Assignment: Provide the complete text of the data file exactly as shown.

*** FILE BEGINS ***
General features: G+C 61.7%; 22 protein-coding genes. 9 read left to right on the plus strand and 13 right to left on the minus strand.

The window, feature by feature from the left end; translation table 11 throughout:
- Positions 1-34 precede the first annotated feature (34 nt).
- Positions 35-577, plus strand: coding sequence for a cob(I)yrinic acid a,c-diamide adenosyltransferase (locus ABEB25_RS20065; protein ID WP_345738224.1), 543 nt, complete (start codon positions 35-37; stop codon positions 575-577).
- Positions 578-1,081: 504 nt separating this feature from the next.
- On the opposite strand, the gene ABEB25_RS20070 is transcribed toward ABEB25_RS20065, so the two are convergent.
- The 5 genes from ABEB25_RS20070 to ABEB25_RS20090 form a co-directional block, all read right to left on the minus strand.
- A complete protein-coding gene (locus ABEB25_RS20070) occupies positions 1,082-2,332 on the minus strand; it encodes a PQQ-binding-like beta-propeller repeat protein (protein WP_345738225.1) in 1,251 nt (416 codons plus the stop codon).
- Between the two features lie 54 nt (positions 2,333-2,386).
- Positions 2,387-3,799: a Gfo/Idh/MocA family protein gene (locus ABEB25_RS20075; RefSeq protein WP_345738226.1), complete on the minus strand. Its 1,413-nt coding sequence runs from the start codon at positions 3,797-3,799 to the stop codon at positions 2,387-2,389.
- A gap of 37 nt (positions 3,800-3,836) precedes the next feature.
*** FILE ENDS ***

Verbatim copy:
General features: G+C 61.7%; 22 protein-coding genes. 9 read left to right on the plus strand and 13 right to left on the minus strand.

The window, feature by feature from the left end; translation table 11 throughout:
- Positions 1-34 precede the first annotated feature (34 nt).
- Positions 35-577, plus strand: coding sequence for a cob(I)yrinic acid a,c-diamide adenosyltransferase (locus ABEB25_RS20065; protein ID WP_345738224.1), 543 nt, complete (start codon positions 35-37; stop codon positions 575-577).
- Positions 578-1,081: 504 nt separating this feature from the next.
- On the opposite strand, the gene ABEB25_RS20070 is transcribed toward ABEB25_RS20065, so the two are convergent.
- The 5 genes from ABEB25_RS20070 to ABEB25_RS20090 form a co-directional block, all read right to left on the minus strand.
- A complete protein-coding gene (locus ABEB25_RS20070) occupies positions 1,082-2,332 on the minus strand; it encodes a PQQ-binding-like beta-propeller repeat protein (protein WP_345738225.1) in 1,251 nt (416 codons plus the stop codon).
- Between the two features lie 54 nt (positions 2,333-2,386).
- Positions 2,387-3,799: a Gfo/Idh/MocA family protein gene (locus ABEB25_RS20075; RefSeq protein WP_345738226.1), complete on the minus strand. Its 1,413-nt coding sequence runs from the start codon at positions 3,797-3,799 to the stop codon at positions 2,387-2,389.
- A gap of 37 nt (positions 3,800-3,836) precedes the next feature.